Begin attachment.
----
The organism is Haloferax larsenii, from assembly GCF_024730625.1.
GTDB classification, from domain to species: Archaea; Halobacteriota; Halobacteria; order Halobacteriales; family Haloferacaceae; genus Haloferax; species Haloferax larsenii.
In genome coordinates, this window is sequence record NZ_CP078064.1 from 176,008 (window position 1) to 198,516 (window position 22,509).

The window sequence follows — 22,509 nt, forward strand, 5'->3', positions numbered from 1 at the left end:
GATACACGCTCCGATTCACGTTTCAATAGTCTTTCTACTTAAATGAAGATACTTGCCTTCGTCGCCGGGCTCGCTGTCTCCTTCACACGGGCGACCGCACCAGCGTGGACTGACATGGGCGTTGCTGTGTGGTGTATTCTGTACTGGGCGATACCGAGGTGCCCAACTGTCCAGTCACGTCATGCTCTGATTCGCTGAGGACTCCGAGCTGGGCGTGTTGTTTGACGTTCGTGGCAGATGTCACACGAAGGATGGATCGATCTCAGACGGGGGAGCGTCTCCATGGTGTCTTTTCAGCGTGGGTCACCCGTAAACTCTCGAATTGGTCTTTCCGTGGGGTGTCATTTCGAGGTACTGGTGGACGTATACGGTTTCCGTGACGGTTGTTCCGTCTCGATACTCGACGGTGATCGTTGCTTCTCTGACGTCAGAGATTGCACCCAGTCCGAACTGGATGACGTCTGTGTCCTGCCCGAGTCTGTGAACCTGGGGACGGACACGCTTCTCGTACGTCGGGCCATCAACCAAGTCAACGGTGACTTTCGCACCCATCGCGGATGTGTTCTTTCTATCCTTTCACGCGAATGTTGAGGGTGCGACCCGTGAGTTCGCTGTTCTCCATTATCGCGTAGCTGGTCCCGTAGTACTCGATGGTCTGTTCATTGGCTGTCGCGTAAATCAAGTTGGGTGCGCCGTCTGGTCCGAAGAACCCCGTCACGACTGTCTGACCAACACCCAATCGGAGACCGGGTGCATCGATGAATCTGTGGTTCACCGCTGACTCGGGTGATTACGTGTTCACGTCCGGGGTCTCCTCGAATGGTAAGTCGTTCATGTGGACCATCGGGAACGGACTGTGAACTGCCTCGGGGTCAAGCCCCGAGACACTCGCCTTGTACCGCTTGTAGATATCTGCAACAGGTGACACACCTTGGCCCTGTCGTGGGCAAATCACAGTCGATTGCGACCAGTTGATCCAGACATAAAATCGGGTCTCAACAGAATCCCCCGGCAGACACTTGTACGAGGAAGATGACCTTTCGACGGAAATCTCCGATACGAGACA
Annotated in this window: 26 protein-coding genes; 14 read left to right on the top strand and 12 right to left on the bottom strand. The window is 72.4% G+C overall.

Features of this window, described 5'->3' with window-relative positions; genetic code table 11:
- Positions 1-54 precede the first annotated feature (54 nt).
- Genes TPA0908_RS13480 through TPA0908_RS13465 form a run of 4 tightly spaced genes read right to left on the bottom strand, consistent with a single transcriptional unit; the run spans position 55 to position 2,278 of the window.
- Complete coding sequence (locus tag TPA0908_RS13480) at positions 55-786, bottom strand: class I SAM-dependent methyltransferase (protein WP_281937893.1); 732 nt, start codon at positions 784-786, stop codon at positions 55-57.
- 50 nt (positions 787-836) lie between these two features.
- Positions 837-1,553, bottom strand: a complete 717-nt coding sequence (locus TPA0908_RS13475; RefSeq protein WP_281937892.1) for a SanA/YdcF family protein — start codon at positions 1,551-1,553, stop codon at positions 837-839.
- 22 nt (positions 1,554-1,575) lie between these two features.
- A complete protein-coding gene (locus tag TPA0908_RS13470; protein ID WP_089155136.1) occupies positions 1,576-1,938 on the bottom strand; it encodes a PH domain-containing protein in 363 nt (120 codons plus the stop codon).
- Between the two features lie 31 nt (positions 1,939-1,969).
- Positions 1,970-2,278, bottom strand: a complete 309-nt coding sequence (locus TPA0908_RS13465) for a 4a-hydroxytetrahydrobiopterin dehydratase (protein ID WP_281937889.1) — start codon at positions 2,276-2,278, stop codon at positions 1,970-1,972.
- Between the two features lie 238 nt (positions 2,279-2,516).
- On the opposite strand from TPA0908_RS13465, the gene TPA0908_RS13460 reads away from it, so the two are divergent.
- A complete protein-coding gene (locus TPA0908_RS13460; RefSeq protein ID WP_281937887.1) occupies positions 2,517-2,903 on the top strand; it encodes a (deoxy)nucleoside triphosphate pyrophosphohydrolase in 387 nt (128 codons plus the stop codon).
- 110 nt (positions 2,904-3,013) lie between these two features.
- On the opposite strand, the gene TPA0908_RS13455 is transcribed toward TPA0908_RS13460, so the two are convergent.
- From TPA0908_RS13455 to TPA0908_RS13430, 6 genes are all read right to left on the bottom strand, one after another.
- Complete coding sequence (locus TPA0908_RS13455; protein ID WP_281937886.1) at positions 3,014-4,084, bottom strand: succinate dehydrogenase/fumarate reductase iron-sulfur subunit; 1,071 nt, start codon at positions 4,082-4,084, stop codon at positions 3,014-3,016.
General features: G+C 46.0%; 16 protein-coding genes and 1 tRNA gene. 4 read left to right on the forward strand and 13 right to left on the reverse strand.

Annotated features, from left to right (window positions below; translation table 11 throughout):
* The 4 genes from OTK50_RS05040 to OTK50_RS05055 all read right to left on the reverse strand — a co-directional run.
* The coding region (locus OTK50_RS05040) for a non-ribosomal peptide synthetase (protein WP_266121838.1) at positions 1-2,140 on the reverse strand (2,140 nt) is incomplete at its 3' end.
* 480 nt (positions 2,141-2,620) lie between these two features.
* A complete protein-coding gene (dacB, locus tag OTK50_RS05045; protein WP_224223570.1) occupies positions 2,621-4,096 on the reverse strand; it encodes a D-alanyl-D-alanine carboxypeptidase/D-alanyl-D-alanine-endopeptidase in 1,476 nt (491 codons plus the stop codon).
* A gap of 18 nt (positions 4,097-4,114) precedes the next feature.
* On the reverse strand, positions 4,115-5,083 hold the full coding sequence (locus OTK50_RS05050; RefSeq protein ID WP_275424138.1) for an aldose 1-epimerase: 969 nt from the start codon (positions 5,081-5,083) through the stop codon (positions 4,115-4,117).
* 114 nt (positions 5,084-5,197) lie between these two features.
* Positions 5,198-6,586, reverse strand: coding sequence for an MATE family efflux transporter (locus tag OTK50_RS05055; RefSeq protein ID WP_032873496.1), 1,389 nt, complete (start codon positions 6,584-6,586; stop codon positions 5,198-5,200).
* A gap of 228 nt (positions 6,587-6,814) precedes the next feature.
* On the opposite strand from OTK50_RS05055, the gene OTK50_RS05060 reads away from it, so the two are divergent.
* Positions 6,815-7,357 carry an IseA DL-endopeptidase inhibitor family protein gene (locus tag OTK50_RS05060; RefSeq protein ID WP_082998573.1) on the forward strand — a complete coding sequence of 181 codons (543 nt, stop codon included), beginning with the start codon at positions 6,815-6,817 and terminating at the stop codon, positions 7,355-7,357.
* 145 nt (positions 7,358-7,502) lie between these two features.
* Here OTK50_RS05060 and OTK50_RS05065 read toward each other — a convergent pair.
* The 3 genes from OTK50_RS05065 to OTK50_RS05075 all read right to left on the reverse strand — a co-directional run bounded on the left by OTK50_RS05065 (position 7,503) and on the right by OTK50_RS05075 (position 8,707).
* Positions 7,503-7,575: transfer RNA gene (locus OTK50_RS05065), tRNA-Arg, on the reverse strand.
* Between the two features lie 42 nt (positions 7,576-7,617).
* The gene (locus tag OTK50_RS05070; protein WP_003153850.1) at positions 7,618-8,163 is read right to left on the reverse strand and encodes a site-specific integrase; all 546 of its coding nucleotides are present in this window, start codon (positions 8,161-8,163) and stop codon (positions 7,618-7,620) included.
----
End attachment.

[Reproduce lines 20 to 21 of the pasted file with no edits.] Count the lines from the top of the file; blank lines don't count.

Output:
- 110 nt (positions 2,904-3,013) lie between these two features.
- On the opposite strand, the gene TPA0908_RS13455 is transcribed toward TPA0908_RS13460, so the two are convergent.